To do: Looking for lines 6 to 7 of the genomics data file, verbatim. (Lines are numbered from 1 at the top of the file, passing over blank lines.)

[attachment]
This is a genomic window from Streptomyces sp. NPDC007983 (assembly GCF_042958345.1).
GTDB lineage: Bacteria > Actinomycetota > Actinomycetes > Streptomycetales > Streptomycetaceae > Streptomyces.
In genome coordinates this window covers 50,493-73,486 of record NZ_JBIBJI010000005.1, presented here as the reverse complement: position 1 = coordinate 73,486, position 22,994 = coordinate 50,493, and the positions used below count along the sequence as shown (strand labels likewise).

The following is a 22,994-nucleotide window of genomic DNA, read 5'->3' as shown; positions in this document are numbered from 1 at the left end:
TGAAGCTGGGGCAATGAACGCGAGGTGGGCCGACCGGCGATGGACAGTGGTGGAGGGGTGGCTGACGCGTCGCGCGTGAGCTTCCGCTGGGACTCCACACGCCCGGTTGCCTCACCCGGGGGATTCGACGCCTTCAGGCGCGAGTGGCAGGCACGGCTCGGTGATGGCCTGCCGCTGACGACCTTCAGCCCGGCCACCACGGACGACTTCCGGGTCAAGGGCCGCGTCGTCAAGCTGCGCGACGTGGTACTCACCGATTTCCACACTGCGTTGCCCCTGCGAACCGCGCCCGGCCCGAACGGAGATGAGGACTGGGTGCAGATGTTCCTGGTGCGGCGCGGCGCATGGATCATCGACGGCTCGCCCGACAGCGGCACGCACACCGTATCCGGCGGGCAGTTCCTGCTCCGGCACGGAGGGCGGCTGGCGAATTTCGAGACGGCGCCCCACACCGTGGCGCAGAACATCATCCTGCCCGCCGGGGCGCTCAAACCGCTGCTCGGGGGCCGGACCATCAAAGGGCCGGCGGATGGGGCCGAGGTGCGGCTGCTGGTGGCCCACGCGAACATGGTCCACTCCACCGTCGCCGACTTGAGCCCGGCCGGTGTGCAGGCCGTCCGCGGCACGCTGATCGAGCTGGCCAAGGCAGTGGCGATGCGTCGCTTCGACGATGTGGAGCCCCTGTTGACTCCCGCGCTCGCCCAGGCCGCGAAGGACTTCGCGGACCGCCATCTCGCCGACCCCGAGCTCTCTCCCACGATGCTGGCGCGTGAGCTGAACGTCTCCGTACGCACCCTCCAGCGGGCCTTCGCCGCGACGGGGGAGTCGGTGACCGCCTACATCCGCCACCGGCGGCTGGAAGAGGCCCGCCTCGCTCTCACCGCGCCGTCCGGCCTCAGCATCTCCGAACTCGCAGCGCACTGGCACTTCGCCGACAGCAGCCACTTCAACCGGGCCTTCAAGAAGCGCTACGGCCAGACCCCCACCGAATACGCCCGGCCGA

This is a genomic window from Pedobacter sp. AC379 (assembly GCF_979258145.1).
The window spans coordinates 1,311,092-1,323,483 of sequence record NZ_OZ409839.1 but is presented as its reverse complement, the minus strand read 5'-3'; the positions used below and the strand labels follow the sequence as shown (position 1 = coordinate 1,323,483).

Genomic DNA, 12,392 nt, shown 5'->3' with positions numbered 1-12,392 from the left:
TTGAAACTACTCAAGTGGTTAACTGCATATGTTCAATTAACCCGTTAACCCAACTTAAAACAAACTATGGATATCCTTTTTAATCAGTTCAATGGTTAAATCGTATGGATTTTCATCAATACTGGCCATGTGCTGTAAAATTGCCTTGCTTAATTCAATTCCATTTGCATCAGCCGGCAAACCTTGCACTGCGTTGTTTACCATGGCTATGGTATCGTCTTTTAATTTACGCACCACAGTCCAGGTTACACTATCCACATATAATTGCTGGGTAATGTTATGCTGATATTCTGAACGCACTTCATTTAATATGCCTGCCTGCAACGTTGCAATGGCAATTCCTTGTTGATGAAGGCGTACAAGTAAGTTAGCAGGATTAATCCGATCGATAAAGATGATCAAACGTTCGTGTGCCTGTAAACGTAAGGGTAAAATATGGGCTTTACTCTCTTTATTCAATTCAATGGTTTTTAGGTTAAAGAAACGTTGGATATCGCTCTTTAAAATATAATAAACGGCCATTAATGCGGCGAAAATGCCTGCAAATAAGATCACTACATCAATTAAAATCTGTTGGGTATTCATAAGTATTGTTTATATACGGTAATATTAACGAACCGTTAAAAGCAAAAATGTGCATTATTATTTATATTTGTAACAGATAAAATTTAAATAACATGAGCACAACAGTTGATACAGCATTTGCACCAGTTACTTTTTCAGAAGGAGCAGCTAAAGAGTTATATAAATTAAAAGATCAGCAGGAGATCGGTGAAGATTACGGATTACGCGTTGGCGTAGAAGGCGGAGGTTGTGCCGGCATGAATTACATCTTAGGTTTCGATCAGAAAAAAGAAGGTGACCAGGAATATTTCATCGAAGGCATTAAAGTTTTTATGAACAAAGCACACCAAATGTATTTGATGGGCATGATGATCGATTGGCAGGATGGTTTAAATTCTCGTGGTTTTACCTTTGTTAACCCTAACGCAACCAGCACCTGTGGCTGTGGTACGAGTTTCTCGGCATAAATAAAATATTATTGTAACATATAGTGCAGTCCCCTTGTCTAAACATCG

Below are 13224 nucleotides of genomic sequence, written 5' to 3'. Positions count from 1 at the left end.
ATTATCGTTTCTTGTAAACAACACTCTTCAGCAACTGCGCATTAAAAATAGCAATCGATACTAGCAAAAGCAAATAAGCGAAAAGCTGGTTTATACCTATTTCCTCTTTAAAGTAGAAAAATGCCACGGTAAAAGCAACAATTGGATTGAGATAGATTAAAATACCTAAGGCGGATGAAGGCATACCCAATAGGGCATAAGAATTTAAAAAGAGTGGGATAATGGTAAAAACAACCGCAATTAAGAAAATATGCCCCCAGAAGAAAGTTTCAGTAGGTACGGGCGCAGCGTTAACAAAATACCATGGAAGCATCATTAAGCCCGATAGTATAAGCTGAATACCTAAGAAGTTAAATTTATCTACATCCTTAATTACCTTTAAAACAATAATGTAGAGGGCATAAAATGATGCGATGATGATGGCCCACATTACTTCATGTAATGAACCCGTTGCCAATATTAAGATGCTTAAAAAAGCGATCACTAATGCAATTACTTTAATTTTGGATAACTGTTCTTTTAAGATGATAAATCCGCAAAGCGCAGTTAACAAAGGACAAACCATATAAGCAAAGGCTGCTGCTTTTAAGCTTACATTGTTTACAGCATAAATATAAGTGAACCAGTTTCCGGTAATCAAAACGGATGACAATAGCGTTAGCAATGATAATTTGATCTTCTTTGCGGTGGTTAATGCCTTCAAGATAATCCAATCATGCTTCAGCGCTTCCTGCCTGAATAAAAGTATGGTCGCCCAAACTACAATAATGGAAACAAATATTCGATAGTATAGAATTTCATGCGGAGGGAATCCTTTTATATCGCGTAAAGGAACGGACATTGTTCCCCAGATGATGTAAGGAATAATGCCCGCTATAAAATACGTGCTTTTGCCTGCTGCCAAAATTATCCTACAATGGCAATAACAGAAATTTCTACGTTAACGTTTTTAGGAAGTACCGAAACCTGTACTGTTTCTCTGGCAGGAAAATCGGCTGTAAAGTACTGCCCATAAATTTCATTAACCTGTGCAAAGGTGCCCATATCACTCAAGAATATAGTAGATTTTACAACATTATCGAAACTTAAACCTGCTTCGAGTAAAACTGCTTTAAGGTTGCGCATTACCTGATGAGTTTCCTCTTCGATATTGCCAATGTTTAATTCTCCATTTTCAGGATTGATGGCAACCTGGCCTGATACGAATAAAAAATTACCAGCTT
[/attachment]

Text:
This is a genomic window from Pedobacter sp. AC379 (assembly GCF_979258145.1).
The window spans coordinates 1,311,092-1,323,483 of sequence record NZ_OZ409839.1 but is presented as its reverse complement, the minus strand read 5'-3'; the positions used below and the strand labels follow the sequence as shown (position 1 = coordinate 1,323,483).